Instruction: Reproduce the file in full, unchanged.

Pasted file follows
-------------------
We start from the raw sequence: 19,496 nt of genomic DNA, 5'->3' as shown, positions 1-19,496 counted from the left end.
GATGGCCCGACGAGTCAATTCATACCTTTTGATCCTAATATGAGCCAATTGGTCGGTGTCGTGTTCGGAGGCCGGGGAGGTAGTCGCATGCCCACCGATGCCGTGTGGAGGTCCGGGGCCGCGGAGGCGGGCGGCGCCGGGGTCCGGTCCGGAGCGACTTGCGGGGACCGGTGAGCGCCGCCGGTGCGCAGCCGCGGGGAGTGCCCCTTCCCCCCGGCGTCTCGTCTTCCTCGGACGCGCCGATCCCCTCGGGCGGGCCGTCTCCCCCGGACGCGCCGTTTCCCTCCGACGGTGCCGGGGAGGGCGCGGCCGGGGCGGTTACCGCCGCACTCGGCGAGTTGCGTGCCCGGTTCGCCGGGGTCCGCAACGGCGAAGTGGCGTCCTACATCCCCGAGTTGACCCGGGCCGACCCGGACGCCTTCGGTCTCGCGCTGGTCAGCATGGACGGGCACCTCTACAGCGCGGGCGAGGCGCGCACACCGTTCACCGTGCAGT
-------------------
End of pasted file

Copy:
We start from the raw sequence: 19,496 nt of genomic DNA, 5'->3' as shown, positions 1-19,496 counted from the left end.
GATGGCCCGACGAGTCAATTCATACCTTTTGATCCTAATATGAGCCAATTGGTCGGTGTCGTGTTCGGAGGCCGGGGAGGTAGTCGCATGCCCACCGATGCCGTGTGGAGGTCCGGGGCCGCGGAGGCGGGCGGCGCCGGGGTCCGGTCCGGAGCGACTTGCGGGGACCGGTGAGCGCCGCCGGTGCGCAGCCGCGGGGAGTGCCCCTTCCCCCCGGCGTCTCGTCTTCCTCGGACGCGCCGATCCCCTCGGGCGGGCCGTCTCCCCCGGACGCGCCGTTTCCCTCCGACGGTGCCGGGGAGGGCGCGGCCGGGGCGGTTACCGCCGCACTCGGCGAGTTGCGTGCCCGGTTCGCCGGGGTCCGCAACGGCGAAGTGGCGTCCTACATCCCCGAGTTGACCCGGGCCGACCCGGACGCCTTCGGTCTCGCGCTGGTCAGCATGGACGGGCACCTCTACAGCGCGGGCGAGGCGCGCACACCGTTCACCGTGCAGT